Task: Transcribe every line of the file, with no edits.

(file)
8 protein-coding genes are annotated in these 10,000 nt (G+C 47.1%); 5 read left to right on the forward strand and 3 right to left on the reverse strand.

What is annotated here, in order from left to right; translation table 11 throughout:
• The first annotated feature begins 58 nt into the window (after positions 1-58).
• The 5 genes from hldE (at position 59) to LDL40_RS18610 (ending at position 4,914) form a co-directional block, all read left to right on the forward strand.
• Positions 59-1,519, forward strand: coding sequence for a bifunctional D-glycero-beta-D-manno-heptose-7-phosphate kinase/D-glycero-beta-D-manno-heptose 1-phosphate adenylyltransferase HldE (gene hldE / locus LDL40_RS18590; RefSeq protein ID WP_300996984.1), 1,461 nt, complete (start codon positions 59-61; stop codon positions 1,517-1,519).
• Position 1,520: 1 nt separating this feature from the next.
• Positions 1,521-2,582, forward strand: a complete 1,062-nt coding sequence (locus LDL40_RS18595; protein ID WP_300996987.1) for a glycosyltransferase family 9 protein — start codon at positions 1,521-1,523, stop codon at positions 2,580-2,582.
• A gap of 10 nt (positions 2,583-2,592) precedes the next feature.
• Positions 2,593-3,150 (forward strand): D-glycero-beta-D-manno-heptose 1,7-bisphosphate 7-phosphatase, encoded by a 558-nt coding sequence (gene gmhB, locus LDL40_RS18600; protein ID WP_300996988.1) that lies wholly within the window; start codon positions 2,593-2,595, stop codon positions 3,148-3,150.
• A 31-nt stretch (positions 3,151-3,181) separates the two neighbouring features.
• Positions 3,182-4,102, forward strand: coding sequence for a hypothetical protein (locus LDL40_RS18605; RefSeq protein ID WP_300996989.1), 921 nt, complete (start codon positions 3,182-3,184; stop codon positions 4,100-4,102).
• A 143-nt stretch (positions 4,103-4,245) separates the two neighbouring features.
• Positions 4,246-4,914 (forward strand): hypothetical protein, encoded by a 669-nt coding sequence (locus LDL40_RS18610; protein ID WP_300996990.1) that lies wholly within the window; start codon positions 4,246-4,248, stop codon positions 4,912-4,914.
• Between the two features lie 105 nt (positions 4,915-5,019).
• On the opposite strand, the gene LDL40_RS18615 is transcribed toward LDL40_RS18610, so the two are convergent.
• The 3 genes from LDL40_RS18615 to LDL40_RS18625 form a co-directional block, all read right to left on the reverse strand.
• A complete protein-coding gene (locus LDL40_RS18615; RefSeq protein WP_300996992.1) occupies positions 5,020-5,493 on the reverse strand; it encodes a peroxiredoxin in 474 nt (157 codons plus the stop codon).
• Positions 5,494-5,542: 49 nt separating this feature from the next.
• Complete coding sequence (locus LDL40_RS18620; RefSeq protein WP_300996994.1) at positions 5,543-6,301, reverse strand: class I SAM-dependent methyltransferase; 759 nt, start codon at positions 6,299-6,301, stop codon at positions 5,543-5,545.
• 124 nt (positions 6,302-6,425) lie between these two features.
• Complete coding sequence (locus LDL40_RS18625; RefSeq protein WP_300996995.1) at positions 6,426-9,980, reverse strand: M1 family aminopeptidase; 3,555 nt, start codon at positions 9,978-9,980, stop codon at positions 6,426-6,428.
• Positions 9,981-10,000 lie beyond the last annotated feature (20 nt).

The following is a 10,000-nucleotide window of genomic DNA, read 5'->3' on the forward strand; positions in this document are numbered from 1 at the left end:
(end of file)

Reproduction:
8 protein-coding genes are annotated in these 10,000 nt (G+C 47.1%); 5 read left to right on the forward strand and 3 right to left on the reverse strand.

What is annotated here, in order from left to right; translation table 11 throughout:
• The first annotated feature begins 58 nt into the window (after positions 1-58).
• The 5 genes from hldE (at position 59) to LDL40_RS18610 (ending at position 4,914) form a co-directional block, all read left to right on the forward strand.
• Positions 59-1,519, forward strand: coding sequence for a bifunctional D-glycero-beta-D-manno-heptose-7-phosphate kinase/D-glycero-beta-D-manno-heptose 1-phosphate adenylyltransferase HldE (gene hldE / locus LDL40_RS18590; RefSeq protein ID WP_300996984.1), 1,461 nt, complete (start codon positions 59-61; stop codon positions 1,517-1,519).
• Position 1,520: 1 nt separating this feature from the next.
• Positions 1,521-2,582, forward strand: a complete 1,062-nt coding sequence (locus LDL40_RS18595; protein ID WP_300996987.1) for a glycosyltransferase family 9 protein — start codon at positions 1,521-1,523, stop codon at positions 2,580-2,582.
• A gap of 10 nt (positions 2,583-2,592) precedes the next feature.
• Positions 2,593-3,150 (forward strand): D-glycero-beta-D-manno-heptose 1,7-bisphosphate 7-phosphatase, encoded by a 558-nt coding sequence (gene gmhB, locus LDL40_RS18600; protein ID WP_300996988.1) that lies wholly within the window; start codon positions 2,593-2,595, stop codon positions 3,148-3,150.
• A 31-nt stretch (positions 3,151-3,181) separates the two neighbouring features.
• Positions 3,182-4,102, forward strand: coding sequence for a hypothetical protein (locus LDL40_RS18605; RefSeq protein ID WP_300996989.1), 921 nt, complete (start codon positions 3,182-3,184; stop codon positions 4,100-4,102).
• A 143-nt stretch (positions 4,103-4,245) separates the two neighbouring features.
• Positions 4,246-4,914 (forward strand): hypothetical protein, encoded by a 669-nt coding sequence (locus LDL40_RS18610; protein ID WP_300996990.1) that lies wholly within the window; start codon positions 4,246-4,248, stop codon positions 4,912-4,914.
• Between the two features lie 105 nt (positions 4,915-5,019).
• On the opposite strand, the gene LDL40_RS18615 is transcribed toward LDL40_RS18610, so the two are convergent.
• The 3 genes from LDL40_RS18615 to LDL40_RS18625 form a co-directional block, all read right to left on the reverse strand.
• A complete protein-coding gene (locus LDL40_RS18615; RefSeq protein WP_300996992.1) occupies positions 5,020-5,493 on the reverse strand; it encodes a peroxiredoxin in 474 nt (157 codons plus the stop codon).
• Positions 5,494-5,542: 49 nt separating this feature from the next.
• Complete coding sequence (locus LDL40_RS18620; RefSeq protein WP_300996994.1) at positions 5,543-6,301, reverse strand: class I SAM-dependent methyltransferase; 759 nt, start codon at positions 6,299-6,301, stop codon at positions 5,543-5,545.
• 124 nt (positions 6,302-6,425) lie between these two features.
• Complete coding sequence (locus LDL40_RS18625; RefSeq protein WP_300996995.1) at positions 6,426-9,980, reverse strand: M1 family aminopeptidase; 3,555 nt, start codon at positions 9,978-9,980, stop codon at positions 6,426-6,428.
• Positions 9,981-10,000 lie beyond the last annotated feature (20 nt).

The following is a 10,000-nucleotide window of genomic DNA, read 5'->3' on the forward strand; positions in this document are numbered from 1 at the left end: